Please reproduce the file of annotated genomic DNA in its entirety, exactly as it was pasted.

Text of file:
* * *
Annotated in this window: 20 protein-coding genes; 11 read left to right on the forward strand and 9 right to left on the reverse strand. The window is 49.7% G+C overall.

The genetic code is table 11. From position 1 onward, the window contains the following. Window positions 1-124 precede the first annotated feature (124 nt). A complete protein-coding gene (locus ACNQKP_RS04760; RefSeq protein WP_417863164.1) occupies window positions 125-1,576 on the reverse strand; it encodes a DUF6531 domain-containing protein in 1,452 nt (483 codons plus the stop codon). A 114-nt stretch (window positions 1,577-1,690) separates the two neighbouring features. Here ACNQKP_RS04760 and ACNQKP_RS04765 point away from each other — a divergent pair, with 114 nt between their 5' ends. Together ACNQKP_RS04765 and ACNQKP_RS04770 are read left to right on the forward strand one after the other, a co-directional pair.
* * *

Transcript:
Annotated in this window: 20 protein-coding genes; 11 read left to right on the forward strand and 9 right to left on the reverse strand. The window is 49.7% G+C overall.

The genetic code is table 11. From position 1 onward, the window contains the following. Window positions 1-124 precede the first annotated feature (124 nt). A complete protein-coding gene (locus ACNQKP_RS04760; RefSeq protein WP_417863164.1) occupies window positions 125-1,576 on the reverse strand; it encodes a DUF6531 domain-containing protein in 1,452 nt (483 codons plus the stop codon). A 114-nt stretch (window positions 1,577-1,690) separates the two neighbouring features. Here ACNQKP_RS04760 and ACNQKP_RS04765 point away from each other — a divergent pair, with 114 nt between their 5' ends. Together ACNQKP_RS04765 and ACNQKP_RS04770 are read left to right on the forward strand one after the other, a co-directional pair.